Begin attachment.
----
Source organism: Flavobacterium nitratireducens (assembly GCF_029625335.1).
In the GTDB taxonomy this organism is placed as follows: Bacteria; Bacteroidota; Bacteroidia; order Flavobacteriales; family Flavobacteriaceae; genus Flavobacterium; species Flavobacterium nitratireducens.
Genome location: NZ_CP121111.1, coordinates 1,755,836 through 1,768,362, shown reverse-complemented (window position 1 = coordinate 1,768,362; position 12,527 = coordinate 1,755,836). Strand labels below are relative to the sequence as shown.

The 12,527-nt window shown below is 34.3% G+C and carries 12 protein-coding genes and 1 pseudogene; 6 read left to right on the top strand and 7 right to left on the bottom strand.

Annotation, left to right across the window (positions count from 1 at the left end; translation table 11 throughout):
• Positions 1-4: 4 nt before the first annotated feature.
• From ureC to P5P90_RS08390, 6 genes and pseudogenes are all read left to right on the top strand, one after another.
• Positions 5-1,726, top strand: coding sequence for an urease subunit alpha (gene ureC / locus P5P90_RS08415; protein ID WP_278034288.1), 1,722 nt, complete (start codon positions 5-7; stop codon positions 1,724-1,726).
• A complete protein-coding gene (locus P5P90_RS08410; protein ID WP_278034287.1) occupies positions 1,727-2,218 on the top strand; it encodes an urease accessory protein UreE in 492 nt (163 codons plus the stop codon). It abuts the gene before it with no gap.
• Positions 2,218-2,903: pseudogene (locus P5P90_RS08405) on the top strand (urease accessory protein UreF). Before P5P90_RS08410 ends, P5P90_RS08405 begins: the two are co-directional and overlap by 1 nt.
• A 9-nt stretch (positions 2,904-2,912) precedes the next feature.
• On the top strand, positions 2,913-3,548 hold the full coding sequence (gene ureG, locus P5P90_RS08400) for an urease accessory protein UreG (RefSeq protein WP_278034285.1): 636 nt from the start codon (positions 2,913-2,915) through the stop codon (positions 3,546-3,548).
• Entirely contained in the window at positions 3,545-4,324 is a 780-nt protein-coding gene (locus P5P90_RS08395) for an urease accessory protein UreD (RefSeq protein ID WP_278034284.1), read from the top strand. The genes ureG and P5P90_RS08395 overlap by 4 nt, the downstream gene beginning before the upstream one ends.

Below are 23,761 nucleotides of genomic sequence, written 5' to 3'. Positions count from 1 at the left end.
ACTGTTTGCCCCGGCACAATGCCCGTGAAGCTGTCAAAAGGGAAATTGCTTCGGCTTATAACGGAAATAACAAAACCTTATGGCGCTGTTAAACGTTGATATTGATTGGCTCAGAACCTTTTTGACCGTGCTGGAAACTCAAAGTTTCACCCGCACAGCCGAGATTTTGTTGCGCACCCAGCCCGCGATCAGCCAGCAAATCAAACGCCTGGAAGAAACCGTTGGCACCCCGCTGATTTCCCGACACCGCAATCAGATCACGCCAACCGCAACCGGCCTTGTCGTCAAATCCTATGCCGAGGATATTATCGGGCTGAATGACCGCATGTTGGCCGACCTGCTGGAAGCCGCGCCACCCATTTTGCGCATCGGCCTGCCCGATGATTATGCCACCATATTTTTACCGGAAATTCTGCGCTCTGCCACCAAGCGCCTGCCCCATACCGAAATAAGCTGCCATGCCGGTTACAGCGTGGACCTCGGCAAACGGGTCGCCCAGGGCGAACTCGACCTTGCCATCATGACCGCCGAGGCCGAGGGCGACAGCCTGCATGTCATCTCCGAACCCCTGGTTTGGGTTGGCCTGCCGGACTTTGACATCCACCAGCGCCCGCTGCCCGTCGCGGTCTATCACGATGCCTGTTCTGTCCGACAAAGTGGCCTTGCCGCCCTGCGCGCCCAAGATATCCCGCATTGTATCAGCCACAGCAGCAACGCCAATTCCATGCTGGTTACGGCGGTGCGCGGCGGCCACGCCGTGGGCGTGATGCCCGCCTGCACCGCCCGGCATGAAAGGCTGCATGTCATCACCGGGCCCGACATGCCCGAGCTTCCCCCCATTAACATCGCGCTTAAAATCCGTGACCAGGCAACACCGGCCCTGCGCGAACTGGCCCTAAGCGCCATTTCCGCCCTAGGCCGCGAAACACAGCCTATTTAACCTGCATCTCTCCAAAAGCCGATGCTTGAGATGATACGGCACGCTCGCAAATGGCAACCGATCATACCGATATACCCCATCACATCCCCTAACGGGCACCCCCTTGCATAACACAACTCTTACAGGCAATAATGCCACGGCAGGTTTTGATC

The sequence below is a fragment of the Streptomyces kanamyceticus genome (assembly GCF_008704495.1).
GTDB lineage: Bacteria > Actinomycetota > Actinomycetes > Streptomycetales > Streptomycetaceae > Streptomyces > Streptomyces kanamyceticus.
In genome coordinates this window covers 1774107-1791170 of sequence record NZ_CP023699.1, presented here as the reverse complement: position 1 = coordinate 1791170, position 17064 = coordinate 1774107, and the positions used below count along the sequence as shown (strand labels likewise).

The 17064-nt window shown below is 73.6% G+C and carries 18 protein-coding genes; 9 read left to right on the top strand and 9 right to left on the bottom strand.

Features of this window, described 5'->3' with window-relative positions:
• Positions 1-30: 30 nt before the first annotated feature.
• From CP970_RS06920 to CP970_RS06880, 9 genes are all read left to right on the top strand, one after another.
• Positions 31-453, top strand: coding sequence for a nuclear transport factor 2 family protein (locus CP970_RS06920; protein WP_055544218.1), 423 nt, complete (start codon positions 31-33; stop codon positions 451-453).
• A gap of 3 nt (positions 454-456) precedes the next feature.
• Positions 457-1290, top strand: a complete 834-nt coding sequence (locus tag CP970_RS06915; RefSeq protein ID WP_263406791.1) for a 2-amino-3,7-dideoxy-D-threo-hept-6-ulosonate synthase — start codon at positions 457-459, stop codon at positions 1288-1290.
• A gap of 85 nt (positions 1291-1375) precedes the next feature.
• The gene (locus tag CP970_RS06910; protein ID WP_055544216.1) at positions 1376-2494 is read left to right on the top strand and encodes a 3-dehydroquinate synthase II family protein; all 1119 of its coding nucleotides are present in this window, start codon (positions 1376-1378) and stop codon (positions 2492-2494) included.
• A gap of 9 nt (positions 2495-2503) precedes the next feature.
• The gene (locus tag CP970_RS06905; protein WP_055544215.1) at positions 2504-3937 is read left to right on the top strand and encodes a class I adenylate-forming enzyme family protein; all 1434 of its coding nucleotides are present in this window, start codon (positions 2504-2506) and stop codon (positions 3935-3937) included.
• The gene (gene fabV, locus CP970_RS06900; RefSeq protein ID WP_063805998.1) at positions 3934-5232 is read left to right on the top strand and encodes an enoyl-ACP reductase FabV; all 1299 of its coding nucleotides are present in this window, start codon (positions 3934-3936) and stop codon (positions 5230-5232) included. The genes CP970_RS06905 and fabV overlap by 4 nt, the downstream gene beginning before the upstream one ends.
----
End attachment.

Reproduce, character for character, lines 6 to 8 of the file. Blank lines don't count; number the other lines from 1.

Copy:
• Positions 1-4: 4 nt before the first annotated feature.
• From ureC to P5P90_RS08390, 6 genes and pseudogenes are all read left to right on the top strand, one after another.
• Positions 5-1,726, top strand: coding sequence for an urease subunit alpha (gene ureC / locus P5P90_RS08415; protein ID WP_278034288.1), 1,722 nt, complete (start codon positions 5-7; stop codon positions 1,724-1,726).